Pokémon Colosseum(JP) is a RPG Pokémon series game for the Nintendo GameCube. It was an RPG game that was set in the region of Orre. Many people have criticized the game, as it strays too far from the tried and true formula of the Game Boy Pokémon games. Pokémon Colosseum also got a sequel called Pokémon XD: Gale of Darkness in 2005, which was also for the GameCube.
The protagonist, Wes, leaves the Snagem Hideout after stealing the portable Snag Machine and causing an explosion. Wes escapes to the Outskirt Stand where the recent events are played on the news. After Wes' break, Biker Willy follows Wes and challenges him to a battle. Wes proceeds to defeat Willy's two Zigzagoon with Wes' Espeon and Umbreon.
In Phenac City, Wes encounters Folly and Trudly which have a girl trapped in a sack. Defeating the two had them escape for the moment, allowing Wes to open the bag and free the girl, Rui. Not long after, Rui learns that Wes is a former member of Team Snagem, yet remains by him because Wes had rescued her. Rui and Wes then proceeds to alert the major of these criminal activities, but not before meeting up with a mysterious man who has just left the major's office. The problem is that Folly and Trudly are causing more trouble at the major's office. However, Rui notices that one of them have a major change: a Shadow Makuhita. She then tells Wes that he has to rescue, that is, Snag, the Makuhita from the abusive Trainer. Whether Wes successfully captures the Makuhita or not, Folly and Trudly flee the major's office, then Rui motivates the rescue of all of the Shadow Pokémon. Before leaving Phenac City, three villains block the routes, each having a Shadow version of one of the first-stage evolutions of the Starter Pokémon, that is, Bayleef, Quilava, and Croconaw.
In Pyrite City, Rui and Wes notices that the town is under practical anarchy, especially since Duking is allowing Miror B., a boss, to take over the town. They later learn that Team Snagem is taking advantage of the Pyrite Stadium in distributing Shadow Pokémon, but, before the two can compete, they have to obtain a gear that powers the stadium. After participating and winning the Stadium, a villain leads the duo to the Hideout before discovering whom she really let in the hideout. The villain then battles Wes and loses. Rui and Wes then wander around the labyrinth that makes up both the laboratory and the cave that leads to Miror B. Defeating him leads to see a captive Plusle, which turns out to be Duking's. (Miror B. was taking Duking's Plusle captive, thus giving Miror B. leverage over Duking.) Out of appreciation, Duking gives the Plusle to Wes. After leaving, the Pyrite Fortune Teller tells the duo to go to Agate Village. There, Rui meets her grandparents, which tell Wes of the Celebi Shrine where Wes can complete the process of purification.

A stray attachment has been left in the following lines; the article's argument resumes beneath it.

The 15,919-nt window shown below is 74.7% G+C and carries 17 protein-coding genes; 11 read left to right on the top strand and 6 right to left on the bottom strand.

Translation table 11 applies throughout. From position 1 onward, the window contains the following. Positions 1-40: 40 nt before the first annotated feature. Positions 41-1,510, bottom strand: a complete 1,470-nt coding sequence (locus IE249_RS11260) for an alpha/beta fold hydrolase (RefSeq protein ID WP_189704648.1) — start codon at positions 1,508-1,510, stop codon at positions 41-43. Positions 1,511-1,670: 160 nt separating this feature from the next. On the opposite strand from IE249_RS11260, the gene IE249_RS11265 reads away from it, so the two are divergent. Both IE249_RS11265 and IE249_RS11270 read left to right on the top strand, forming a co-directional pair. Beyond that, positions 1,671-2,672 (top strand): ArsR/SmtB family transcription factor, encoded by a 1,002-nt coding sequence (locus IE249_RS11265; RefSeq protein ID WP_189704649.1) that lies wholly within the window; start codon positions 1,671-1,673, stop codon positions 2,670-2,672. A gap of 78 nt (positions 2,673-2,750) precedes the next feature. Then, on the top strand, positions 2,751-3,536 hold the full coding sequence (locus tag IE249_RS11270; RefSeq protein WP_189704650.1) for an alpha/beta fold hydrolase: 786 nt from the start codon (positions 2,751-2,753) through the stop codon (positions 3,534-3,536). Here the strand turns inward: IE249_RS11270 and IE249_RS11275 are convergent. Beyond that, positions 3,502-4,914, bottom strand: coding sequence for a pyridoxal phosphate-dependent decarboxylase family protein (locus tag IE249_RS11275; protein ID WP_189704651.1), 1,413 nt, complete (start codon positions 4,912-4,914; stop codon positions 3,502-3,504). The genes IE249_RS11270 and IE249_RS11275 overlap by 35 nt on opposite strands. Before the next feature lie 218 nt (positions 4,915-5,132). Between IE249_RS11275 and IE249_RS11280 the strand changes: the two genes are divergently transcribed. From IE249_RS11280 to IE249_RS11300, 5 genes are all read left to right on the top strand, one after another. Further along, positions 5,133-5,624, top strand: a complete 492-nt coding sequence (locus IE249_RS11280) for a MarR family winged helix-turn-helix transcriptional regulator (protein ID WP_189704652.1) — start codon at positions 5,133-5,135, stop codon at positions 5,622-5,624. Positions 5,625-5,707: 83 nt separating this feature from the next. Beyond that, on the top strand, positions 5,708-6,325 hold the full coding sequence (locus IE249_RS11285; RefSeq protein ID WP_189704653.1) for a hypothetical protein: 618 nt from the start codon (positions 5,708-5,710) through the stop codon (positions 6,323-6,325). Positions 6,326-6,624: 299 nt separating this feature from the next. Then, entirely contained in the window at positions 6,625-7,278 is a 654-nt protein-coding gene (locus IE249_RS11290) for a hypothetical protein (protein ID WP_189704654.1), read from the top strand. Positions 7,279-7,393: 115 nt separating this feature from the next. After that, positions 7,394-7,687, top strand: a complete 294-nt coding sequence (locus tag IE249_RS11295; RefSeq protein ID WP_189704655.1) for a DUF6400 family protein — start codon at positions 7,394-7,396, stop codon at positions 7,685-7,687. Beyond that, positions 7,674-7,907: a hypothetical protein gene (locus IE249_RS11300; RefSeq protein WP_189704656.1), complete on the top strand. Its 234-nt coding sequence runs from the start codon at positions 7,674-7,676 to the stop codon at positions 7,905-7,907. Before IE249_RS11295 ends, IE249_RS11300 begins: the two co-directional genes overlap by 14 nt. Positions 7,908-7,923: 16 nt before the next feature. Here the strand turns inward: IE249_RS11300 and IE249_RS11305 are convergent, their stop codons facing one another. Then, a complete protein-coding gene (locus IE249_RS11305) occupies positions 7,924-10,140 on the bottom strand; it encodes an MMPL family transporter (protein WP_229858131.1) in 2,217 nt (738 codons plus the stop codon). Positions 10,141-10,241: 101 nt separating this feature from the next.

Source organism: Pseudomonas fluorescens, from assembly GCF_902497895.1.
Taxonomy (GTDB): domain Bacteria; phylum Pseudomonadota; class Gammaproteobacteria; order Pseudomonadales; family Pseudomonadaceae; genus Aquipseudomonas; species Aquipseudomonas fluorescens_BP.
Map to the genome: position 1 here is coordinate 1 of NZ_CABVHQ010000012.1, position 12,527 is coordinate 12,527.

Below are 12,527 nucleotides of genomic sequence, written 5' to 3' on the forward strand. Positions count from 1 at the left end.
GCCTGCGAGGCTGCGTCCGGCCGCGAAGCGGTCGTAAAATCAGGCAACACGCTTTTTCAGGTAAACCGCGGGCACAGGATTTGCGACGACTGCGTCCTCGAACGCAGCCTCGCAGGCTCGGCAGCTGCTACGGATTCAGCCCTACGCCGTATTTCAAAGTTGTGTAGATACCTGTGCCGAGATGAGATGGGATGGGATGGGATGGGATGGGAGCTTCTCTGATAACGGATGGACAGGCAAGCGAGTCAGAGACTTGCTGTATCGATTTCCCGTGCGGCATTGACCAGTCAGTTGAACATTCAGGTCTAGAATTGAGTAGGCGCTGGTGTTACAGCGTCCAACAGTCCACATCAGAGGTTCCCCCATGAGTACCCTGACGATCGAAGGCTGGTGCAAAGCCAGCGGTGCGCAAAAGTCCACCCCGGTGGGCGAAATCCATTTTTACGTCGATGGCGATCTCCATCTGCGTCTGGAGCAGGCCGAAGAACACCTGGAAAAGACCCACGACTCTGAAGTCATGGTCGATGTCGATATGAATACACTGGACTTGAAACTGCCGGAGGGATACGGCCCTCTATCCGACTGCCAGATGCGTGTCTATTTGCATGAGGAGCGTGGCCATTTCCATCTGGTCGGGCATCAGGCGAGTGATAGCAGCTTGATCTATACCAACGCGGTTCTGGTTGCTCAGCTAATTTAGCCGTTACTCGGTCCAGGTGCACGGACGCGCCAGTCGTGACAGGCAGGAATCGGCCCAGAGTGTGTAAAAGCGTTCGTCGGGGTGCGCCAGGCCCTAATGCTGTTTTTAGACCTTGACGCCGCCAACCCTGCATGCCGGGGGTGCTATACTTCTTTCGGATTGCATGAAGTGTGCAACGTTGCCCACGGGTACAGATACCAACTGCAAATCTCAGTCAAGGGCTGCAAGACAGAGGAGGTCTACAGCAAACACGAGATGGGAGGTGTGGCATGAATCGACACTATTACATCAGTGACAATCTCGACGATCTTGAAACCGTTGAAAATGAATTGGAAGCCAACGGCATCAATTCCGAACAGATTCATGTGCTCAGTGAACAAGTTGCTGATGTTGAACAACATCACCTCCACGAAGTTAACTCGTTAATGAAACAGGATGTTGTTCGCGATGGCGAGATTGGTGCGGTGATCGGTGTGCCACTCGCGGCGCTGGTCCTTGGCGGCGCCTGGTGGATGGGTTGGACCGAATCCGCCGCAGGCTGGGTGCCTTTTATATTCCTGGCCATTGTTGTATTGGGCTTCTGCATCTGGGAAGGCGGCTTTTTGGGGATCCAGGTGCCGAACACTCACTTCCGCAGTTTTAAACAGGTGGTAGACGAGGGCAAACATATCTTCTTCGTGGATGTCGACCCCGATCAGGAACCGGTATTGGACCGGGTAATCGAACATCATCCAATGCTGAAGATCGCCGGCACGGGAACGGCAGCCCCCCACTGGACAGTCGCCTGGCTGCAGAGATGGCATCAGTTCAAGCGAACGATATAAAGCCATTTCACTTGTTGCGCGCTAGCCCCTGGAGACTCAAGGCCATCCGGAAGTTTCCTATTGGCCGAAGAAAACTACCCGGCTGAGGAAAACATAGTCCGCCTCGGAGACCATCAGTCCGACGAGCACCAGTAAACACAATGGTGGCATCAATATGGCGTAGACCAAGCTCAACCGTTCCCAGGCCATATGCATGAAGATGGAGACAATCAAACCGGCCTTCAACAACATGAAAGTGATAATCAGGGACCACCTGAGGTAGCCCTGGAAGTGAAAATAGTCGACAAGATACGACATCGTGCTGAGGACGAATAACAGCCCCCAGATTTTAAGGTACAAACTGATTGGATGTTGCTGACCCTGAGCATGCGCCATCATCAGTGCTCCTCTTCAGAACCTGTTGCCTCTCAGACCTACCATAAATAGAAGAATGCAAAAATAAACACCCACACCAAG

Throughout the game, Rui and Wes go around Orre, finding three more bosses. Defeating the three others unlocks Realgam Tower where Wes battles all four of the bosses. Before going to the end, Wes finds himself against his former boss, that is, the boss of Team Snagem. Defeating him leads him to let Wes pursue his goals. Wes then proceeds to fight four trainers in a row before finding Nascor, the mysterious man who has met with Wes after leaving the house of the major of Phenac City. Defeating Nascor leads to the major himself appearing there, albeit revealing himself to be the true boss. After defeating him, the fake major proceeds to escape, but Ho-Oh ends up blocking his escape. Rui's grandfather and the Pyrite police enter the scene, the police arresting the villains.
Shadow Pokémon had their emotions artificially shut, turning them into fighting machines. They radiate a purple aura that only Rui can see. Traits of a Shadow Pokémon include:
- Gaining but not using experience, making level-ups impossible
- Hidden Natures